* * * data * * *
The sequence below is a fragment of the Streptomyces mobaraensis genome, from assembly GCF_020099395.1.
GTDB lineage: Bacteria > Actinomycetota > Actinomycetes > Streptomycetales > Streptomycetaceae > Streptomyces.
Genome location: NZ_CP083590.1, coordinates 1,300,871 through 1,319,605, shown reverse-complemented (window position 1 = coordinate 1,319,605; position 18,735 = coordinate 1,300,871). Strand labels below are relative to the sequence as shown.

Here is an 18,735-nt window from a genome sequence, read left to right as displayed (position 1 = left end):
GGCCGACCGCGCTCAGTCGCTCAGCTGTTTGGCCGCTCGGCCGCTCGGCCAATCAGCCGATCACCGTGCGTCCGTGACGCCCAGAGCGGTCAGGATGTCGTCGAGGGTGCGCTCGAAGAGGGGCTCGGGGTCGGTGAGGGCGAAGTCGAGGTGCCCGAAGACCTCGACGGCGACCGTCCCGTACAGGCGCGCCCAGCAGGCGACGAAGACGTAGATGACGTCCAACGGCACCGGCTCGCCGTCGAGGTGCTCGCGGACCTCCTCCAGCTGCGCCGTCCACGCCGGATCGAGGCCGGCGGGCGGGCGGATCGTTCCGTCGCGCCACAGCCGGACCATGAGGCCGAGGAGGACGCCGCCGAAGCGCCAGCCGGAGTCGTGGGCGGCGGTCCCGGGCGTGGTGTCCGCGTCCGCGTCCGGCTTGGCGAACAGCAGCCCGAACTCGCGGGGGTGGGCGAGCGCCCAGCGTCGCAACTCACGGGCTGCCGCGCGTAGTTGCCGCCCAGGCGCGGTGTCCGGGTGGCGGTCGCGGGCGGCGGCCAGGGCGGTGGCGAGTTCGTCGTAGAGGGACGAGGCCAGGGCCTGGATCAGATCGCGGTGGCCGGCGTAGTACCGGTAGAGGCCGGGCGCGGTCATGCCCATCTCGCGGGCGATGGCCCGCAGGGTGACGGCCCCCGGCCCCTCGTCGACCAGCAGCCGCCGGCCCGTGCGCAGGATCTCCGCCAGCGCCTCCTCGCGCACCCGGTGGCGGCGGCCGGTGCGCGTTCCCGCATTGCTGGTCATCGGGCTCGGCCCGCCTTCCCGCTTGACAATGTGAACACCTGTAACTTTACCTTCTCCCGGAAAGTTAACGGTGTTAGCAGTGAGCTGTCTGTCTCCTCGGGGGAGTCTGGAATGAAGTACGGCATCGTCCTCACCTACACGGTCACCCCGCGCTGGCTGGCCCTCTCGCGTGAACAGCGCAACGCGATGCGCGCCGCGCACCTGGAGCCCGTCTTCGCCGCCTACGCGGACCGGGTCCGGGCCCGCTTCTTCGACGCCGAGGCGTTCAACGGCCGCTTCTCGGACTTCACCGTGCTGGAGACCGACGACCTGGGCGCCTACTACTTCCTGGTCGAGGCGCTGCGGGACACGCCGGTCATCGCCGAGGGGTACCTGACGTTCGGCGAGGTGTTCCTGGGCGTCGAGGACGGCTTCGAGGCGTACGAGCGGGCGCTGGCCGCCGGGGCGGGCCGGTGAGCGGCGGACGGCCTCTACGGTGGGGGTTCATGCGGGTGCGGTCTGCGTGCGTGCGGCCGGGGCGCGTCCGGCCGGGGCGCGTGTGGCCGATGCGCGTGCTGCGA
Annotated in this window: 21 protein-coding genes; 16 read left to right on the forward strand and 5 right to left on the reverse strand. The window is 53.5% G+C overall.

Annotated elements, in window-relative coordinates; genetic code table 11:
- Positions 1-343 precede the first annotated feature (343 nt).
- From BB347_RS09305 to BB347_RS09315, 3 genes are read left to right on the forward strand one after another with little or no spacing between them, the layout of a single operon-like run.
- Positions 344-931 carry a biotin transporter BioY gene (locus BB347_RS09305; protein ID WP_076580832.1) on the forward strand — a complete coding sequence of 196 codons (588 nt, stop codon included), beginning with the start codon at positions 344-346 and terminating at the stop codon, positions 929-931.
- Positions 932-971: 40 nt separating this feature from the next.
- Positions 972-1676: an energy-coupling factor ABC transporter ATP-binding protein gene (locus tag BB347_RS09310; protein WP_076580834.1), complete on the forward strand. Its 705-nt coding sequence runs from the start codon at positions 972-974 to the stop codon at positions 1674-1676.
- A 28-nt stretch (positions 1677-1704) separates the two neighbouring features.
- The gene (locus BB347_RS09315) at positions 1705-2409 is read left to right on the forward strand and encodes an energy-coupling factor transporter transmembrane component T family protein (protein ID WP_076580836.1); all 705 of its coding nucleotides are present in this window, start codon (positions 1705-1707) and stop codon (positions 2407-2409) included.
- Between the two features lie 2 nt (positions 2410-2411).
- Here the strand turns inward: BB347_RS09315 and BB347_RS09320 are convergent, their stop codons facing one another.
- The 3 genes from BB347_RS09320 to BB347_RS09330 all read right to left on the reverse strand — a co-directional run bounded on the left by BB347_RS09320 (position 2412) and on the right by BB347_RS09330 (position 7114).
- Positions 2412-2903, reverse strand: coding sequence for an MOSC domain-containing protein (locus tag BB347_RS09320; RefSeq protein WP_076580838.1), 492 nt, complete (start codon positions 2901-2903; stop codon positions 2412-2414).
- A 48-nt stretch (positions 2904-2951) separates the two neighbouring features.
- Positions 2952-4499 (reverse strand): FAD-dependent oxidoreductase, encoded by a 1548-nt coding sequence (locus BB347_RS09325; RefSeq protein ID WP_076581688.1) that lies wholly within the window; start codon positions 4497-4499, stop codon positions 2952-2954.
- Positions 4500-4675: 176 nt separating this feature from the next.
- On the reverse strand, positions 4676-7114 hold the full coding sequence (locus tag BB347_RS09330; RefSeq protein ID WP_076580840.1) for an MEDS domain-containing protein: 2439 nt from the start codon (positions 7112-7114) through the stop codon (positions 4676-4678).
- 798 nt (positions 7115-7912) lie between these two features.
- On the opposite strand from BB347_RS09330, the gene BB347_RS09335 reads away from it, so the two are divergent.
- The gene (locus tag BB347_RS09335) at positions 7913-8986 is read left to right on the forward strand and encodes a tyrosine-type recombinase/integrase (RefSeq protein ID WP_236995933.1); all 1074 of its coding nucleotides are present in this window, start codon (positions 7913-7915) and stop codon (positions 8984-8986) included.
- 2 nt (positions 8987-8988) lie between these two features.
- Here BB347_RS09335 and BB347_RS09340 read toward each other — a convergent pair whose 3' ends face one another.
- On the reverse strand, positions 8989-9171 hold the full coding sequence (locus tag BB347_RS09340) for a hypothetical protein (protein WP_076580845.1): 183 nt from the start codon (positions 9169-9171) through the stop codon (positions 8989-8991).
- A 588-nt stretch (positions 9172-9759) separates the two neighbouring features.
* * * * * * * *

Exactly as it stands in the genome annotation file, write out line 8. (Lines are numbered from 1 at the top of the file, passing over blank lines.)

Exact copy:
- Positions 1-343 precede the first annotated feature (343 nt).